Big group design reviews

It may be tempting to review status of design assets in progress at the group meeting. However, group design reviews often lead to disaster and frustration for the design team. We may showcase finished product at the marketing team meeting, but be sure to keep design reviews as separate, smaller interactions between the team lead, project leader and designer.

Next Steps

In addition to weekly reports, having a weekly meeting is beneficial for team communication and unity. Even if you are just starting out with a marketing team of 2 or 3, dedicate the 30 minutes per week to ensuring everyone has an opportunity to speak, ask questions and get on the same page.

Marketing for Employee Recruiting

unclesamThis is the 37th post of a 50 article series for beginners building marketing at B2B startups.

Since a startup involves everyone wearing many hats, the marketing team likely has responsibility for not only building a brand amongst our target customer persona, but also amongst potential recruits joining the team. Consider the following brief overview:

1. Craft a story and messaging guide

Similar to our story for target customers, we need to craft a story for target recruits. What are the core value props of our team over others? How can we clearly communicate the culture, perks and opportunity? Follow a similar strategy to the Craft a Startup’s Story post here.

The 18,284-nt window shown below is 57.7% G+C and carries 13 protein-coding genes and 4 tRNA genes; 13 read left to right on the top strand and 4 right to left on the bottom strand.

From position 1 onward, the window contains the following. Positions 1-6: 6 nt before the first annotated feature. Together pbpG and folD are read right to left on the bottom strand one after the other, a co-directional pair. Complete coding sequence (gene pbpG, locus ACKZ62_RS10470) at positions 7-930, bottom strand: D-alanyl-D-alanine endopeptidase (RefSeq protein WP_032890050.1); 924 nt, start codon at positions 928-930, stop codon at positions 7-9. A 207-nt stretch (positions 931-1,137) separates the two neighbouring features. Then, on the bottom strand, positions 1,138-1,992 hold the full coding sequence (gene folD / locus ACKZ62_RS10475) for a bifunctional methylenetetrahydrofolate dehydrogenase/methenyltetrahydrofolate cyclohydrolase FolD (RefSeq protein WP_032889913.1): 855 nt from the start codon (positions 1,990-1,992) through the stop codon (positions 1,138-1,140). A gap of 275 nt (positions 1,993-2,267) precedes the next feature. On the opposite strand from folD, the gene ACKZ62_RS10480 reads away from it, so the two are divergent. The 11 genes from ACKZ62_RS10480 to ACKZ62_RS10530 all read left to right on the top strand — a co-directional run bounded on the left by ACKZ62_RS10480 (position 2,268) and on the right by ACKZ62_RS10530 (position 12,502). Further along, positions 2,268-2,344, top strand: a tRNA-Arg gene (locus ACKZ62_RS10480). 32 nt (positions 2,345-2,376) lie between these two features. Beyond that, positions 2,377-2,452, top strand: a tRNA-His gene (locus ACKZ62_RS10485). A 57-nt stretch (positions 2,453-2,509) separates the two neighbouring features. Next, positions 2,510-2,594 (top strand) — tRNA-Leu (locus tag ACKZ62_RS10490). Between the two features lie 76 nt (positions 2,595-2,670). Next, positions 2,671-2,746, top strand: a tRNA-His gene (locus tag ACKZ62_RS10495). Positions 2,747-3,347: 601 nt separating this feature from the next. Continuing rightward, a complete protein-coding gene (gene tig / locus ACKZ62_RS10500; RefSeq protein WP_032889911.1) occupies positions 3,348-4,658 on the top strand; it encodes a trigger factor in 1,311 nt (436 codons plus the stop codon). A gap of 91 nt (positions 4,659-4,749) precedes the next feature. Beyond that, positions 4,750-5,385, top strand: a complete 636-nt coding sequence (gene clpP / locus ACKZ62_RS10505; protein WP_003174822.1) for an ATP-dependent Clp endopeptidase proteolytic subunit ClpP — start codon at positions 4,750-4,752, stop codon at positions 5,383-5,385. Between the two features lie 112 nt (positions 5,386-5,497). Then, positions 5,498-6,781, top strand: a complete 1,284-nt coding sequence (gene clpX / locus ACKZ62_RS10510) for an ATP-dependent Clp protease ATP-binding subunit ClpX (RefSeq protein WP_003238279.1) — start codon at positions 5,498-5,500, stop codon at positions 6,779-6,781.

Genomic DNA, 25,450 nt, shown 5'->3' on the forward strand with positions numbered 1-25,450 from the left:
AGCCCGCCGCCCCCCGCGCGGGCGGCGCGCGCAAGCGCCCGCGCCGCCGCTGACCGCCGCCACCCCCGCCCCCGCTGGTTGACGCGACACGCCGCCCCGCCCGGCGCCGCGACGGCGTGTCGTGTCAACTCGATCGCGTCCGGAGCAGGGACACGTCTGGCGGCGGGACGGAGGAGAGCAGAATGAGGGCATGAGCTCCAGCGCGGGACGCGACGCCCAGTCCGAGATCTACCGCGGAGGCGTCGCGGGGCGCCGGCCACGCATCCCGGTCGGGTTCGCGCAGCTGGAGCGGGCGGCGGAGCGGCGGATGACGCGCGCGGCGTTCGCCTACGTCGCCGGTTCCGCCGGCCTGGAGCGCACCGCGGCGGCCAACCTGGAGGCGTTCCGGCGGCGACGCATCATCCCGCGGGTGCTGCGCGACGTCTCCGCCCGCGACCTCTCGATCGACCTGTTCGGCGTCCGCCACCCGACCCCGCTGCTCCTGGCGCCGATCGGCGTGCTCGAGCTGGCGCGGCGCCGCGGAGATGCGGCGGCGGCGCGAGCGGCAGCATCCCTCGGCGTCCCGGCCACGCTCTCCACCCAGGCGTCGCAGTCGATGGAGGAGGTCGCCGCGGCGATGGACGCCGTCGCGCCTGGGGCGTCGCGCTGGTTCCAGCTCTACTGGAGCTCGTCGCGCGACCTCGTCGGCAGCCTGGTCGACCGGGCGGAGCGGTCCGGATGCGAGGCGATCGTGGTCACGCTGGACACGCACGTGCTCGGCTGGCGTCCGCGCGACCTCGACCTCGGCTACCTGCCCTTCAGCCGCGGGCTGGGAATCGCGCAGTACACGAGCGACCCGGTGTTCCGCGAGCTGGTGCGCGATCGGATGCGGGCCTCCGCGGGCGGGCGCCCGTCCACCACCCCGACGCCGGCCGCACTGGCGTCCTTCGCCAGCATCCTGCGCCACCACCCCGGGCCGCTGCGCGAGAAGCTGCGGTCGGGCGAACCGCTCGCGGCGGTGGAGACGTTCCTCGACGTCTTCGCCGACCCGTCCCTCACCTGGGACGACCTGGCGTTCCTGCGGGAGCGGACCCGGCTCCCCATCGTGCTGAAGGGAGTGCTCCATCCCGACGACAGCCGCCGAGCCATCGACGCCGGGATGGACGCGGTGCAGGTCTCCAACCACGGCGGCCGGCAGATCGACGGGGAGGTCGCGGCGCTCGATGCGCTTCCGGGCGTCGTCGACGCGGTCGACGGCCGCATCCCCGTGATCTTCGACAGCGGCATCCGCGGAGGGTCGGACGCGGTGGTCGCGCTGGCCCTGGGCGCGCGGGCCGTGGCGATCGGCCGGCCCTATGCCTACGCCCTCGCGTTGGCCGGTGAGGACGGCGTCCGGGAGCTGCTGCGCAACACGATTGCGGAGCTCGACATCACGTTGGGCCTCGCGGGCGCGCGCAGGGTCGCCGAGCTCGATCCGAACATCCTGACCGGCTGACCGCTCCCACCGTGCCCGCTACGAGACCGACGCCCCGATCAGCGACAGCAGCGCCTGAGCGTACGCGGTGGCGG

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How to Grow a Blog

blogThis is the 36th post of a 50 article series for beginners building marketing at B2B startups.

If we are following an inbound content strategy, blog posts are a staple used to impact SEO with the right keywords and drive traffic to our content. Getting a blog off the ground for a startup is a necessity to convert targets to leads, so let’s breakdown a simple set of steps to get started:

1. Build the infrastructure

Maintaining a blog requires a content management system, like WordPress. If we are using a marketing automation system, like Hubspot, it has built in blogging capabilities. It is best to use that because it tightly integrates with the analytics, landing pages and CTA functionality.

Some blog systems have templates, and others may require us to code HTML, CSS and sometimes proprietary content management language from scratch to customize the blog the way we want. Designing a blog is a big project, similar to developing our website. We should plan to have a web developer be working on it for up to 6 weeks to include time for A/B testing different concepts.

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How to Grow Social Media

social-mediaThis is the 35th post of a 50 article series for beginners building marketing at B2B startups.

Social media is an important distribution channel for inbound content. Depending on the target persona, social can also be a fantastic way to communicate, drive word of mouth referrals and generally build brand recognition.